This is a repeat of an earlier work. Hillary Clinton is attempting to reemerge back into the fray. I want to challenge the right’s “fake news” campaign against her for over 30 years.
Prior to 1996, the year when the NY Times conservative columnist William Safire coined the phrase of Hillary Clinton as a congenital liar, there was still a lot of antipathy against her by republicans which started as early as 1974 during the time frame of her second job as a staffer on the House Judiciary Committee investigating Watergate, and this is before she became Mrs. Clinton. Years later in 2008, when she was running for elected office, conservative republicans contrived a story alleging that her boss, Jerry Ziefman had fired her for misconduct without a letter of recommendation. This tale was totally debunked by numerous credible news outlets but it still has legs. I will provide more details in a future blog.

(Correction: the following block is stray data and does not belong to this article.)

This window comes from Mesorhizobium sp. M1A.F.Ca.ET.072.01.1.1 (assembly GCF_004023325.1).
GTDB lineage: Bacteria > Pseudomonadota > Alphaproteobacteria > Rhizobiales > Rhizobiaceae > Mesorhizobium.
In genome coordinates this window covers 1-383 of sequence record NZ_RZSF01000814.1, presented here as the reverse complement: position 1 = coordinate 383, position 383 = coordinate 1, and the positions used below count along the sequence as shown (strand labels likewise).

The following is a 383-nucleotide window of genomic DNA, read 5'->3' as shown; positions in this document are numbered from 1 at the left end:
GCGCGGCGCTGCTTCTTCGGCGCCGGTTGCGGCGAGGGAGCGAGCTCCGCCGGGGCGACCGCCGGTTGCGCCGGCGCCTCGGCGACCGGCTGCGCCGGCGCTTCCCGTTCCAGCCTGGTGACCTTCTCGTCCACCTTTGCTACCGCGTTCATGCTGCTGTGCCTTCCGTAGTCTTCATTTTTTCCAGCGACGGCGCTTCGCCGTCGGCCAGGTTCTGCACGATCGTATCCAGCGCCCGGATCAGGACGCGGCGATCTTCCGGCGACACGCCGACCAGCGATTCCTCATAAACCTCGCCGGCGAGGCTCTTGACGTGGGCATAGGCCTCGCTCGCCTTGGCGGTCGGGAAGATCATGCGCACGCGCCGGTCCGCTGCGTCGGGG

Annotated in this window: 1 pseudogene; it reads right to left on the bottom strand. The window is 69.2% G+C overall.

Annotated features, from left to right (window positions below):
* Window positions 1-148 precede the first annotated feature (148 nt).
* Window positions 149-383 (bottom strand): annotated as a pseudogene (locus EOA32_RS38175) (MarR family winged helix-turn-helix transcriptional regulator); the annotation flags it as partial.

1970s- The Feminist Movement
In 1973, Hillary Rodham came out on the American stage as a Wellesley honor’s graduate who gave the graduation commencement address which was published in Life Magazine, and an outstanding Yale Law School grad when she accepted her first job.
The millennial women of today may still experience some levels of sexism but not anything like it was in the Mad Men era (mid 1960s through the 1970s). The ease with which young women enter the work environment today is due to women like Hillary Clinton paving the way and paying the price.